In the first part of this series of blogs, I explained the Four Elements of Success from the Path Elements Profile™. That post can be found at http://charlottelawlibrary.wordpress.com/2012/12/20/who-are-you/. The second part of this series of three blogs focused on StrengthsFinder 2.0 by Tom Rath. That blog posting can be found at http://charlottelawlibrary.wordpress.com/2013/01/15/who-are-you-part-two/.
The first time my husband took the Myers Briggs test and also gave the administrator my MBTI, she laughed. She imagined me sitting in the driveway with the car packed with small children and all their worldly belongings ready for a road trip to see the relatives. Meanwhile, my husband would just be starting to throw his stuff in a duffle bag in the bedroom upstairs. She could have taken a photograph. She was so right.
There is a good chance that you have taken the Myers-Briggs Type Indicator or will sometime in the future. The Myers-Briggs Type Indicator® (MBTI) is probably the oldest and most widely used method of assessing strengths. This assessment was developed in the 1940s by Isabel Briggs Myers and her mother, Katharine Briggs based on the psychological type theories of Carl Jung. There are four dichotomies or pairs of preferences. An individual’s personality type is the sum of the preferences.
Extraversion (E) – (I) Introversion
Sensing (S) – (N) Intuition
Thinking (T) – (F) Feeling
Judging (J) – (P) Perception
As with the other two systems of assessments, the usefulness of MBTI comes in understanding the definitions of the spectrums and knowing where you stand in each range.
Extravert or Introvert? Extraverts are energized by interacting with people and the outside world. Introverts are energized by spending time alone, reflecting on concepts and ideas.
Sensing or Intuiting? Sensing people tend to prefer concrete and tangible information and look for details and facts. Intuitive people tend to see the bigger picture and enjoy abstract or theoretical concepts.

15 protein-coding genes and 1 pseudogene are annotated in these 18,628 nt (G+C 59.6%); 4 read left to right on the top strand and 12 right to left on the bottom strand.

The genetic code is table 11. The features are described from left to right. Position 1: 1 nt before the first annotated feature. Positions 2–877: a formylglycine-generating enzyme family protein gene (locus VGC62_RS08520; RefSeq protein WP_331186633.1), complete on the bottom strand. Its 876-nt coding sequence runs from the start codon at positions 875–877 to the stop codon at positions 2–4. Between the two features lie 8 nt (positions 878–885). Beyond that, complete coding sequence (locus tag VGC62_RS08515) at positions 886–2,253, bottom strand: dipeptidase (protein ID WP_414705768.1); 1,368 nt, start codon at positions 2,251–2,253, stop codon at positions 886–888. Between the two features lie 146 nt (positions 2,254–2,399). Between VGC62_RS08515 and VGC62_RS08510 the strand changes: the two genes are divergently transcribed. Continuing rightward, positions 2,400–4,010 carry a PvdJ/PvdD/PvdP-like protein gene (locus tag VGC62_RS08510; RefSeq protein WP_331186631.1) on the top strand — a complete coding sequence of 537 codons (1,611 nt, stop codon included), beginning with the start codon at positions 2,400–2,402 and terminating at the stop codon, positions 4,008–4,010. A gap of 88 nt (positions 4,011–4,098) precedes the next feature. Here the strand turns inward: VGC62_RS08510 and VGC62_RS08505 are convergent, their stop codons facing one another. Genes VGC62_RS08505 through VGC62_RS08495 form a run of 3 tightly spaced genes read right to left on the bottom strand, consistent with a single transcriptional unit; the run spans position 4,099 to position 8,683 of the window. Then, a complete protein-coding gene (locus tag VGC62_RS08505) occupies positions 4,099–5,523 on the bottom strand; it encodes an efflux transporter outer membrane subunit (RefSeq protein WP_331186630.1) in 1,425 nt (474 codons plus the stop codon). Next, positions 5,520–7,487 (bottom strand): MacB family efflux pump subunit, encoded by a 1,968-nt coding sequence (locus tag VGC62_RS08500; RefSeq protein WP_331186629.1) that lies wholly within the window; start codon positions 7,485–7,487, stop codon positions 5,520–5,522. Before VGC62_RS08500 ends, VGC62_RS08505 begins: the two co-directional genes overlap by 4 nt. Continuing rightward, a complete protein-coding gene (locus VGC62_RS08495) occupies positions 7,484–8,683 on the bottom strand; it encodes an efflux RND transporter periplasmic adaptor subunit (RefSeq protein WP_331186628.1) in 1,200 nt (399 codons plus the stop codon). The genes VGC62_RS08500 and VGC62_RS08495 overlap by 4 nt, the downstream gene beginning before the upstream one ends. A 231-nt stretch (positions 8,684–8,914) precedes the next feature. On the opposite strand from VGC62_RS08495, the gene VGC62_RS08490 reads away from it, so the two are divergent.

Thinking or Feeling? Thinkers tend to make decisions based on what seems reasonable, logical, and objective. Feelers tend to make decisions based on personal feelings and consider the need of the people involved.
Judging or Perceiving? Judgers tend to be planned, organized and like closure. Perceivers tend to be spontaneous, adaptable and optimistic.
There are 16 combinations or personality types. No type is considered any better or worse than another. Each type has its positives and the idea is that knowing your personality type and those of others will help you be more effective in your interactions with other people and know yourself better.
My family, friends and coworkers would not be surprised to know that I am an ESTJ, even though I was an ENTJ when I graduated from college.
Interestingly, there has been some questioning of Myers-Briggs by the academic psychology community. Some insights into MBTI’s history, its administration and its legacy appeared in a recent Washington Post article entitled “Does it pay to know your type?”
All three of the assessment tools described in this three part blog emphasize building on strengths. They are also a lot more involved than these brief descriptions. In sum, they do help us to better understand ourselves and the people around us. So who are you?
- Cunningham, L. (2012, December 14). Does it pay to know your type? The Washington Post. Retrieved from http://www.washingtonpost.com/national/on-leadership/myers-briggs-does-it-pay-to-know-your-type/2012/12/14/eaed51ae-3fcc-11e2-bca3-aadc9b7e29c5_story.html
- The Myers & Briggs Foundation. (n.d.). The MBTI® Instrument for Life. Retrieved from http://www.myersbriggs.org/
- Wong, J. (2012, September 2). It pays to do what’s natural. The Charlotte Observer. Retrieved from NewsBank database.